Semantic feature analysis is designed to improve word retrieval in patients with aphasia by accessing semantic networks. This is done via spoken production of a target prompted through a picture stimulus alongside structured elicitation of a series of semantic features that are associated with the target. This combination of elicitation of a target and its semantic features is designed to strengthen and reactivate the semantic network around the target thereby facilitating word retrieval.  By activating the semantic network surrounding the target word, in this case “eyes”, the target itself should be activated above its threshold level thus increasing the likelihood that its name can be retrieved.


In this group session, the patient begins by holding up a picture for the rest of the group to see.  The group starts describing the picture using semantic categorical cues which are clues that provide the category or group the missing word belongs to.  The patient is then guided in verbalizing the semantic features of the target word with the aid of these cues, using a cueing hierarchy aimed at activating the semantic network surrounding the target word “eyes”: 

Group:  “It’s a thing.”

Function:  “They’re used to see.”  “Why do you wear glasses?”

Location: “What’s behind your glasses?”

Properties:  “Its alive, a living thing, part of your body.”

Association:  “It comes in pairs.”

Cloze technique:  “You see with your _____.”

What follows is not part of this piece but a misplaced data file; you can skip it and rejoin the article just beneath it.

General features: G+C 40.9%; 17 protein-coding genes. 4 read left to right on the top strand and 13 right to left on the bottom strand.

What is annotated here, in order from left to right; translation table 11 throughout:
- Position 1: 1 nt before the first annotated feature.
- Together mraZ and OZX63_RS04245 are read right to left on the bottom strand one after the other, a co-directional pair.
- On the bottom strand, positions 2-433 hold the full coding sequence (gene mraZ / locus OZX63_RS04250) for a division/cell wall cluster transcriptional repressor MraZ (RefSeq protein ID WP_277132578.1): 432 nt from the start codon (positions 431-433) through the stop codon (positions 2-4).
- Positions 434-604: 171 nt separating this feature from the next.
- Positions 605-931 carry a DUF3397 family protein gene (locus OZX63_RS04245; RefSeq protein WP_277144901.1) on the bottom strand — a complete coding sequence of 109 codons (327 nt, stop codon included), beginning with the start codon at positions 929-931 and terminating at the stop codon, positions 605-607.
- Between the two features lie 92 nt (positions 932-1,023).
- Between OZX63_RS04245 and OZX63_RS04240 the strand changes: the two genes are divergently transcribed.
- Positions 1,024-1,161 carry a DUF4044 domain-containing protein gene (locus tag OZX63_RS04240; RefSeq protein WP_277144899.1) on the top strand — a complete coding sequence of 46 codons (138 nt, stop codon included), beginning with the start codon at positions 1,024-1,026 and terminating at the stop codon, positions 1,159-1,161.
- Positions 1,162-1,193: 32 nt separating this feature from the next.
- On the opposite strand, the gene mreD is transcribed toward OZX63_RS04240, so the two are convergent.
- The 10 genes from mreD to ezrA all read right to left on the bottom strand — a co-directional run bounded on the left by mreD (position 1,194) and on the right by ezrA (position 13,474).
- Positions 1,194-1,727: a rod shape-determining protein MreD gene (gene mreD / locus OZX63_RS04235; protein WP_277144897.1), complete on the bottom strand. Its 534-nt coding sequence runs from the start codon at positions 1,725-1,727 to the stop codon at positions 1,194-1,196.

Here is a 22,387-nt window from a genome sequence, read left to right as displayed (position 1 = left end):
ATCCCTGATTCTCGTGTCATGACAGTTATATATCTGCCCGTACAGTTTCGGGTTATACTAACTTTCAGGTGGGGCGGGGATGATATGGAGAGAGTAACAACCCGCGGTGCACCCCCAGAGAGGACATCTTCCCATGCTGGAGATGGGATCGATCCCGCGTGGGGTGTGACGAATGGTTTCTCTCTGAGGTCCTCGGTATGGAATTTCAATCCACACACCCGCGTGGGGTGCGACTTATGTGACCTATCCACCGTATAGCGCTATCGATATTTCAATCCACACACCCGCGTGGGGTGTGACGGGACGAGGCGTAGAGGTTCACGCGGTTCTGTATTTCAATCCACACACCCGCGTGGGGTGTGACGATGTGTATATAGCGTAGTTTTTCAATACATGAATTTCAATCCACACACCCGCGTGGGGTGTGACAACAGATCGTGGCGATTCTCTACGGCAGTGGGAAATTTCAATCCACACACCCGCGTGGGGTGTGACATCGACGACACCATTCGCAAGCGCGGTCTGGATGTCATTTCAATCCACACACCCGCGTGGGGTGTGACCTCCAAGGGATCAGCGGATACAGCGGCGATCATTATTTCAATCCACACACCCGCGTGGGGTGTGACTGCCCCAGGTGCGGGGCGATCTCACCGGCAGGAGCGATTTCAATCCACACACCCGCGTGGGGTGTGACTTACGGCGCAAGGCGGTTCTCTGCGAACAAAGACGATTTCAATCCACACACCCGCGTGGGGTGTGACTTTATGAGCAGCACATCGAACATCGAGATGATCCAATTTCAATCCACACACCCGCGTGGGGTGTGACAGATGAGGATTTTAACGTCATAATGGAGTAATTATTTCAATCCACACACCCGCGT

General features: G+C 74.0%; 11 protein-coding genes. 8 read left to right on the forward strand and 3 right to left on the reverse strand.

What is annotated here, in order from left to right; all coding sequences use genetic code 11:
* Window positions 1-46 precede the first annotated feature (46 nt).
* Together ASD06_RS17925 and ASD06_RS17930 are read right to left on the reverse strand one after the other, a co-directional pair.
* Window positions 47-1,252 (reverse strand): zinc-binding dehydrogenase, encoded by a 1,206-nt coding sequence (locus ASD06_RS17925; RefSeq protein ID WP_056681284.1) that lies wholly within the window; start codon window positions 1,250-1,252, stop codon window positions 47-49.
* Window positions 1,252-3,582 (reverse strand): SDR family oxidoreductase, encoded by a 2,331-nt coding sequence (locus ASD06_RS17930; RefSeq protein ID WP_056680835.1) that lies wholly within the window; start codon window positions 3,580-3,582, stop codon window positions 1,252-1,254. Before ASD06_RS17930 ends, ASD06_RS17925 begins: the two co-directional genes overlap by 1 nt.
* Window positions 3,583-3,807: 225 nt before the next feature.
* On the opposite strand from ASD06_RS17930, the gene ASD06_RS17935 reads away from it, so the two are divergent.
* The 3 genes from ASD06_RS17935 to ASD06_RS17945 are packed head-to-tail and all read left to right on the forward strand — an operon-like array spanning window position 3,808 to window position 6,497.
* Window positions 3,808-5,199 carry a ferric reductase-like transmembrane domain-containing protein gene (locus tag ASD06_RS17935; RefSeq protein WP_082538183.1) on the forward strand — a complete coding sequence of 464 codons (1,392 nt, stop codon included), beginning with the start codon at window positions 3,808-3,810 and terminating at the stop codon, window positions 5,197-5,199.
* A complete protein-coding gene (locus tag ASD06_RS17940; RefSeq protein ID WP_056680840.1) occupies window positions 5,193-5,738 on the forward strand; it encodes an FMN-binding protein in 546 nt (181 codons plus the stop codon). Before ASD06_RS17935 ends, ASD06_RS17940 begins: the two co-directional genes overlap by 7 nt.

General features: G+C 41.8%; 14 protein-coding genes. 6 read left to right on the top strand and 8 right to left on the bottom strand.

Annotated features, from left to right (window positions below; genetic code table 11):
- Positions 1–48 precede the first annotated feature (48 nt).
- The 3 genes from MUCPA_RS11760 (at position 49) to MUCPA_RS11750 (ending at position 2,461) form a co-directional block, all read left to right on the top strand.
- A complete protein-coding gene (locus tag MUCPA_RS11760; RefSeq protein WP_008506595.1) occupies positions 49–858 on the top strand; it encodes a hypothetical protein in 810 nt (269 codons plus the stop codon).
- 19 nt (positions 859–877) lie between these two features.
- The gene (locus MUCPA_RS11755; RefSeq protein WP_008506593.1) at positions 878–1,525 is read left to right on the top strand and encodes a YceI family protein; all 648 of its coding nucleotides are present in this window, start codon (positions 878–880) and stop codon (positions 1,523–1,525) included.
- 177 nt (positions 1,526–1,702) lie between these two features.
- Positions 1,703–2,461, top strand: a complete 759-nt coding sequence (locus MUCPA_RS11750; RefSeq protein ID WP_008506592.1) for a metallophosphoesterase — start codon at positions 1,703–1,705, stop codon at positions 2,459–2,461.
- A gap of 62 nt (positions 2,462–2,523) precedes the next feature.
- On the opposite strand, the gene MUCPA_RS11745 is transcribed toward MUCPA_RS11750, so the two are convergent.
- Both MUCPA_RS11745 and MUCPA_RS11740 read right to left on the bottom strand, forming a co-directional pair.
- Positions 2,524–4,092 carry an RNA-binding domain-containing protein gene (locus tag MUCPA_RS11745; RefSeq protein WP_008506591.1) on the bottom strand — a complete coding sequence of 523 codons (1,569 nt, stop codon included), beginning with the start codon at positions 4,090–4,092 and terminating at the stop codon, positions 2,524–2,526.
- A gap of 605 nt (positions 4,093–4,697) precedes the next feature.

The cloze technique is used at the very end which is a semantic strategy that uses related information, “Not eyebrows but _____” to help determine what the target word is.  The patient then says “eyeglasses”.  Since the patient was unable to name the picture after all features/cues given one of the group members says the word and instructs the patient to turn the card over and say aloud the word and repeat it while reviewing the features again. 

     This approach is effective for improving confrontational naming, an area where most patients with aphasia struggle.  Confrontational naming is a complex process involving several stages.  The first stage is the semantic stage, where semantic representations are activated.  The second stage is label retrieval, where the phonological representation corresponding to the semantic representation is retrieved.  This is followed by the motor programming stage, where the articulatory sequence is activated eventually leading to the correct word.


Jennifer L. Pastores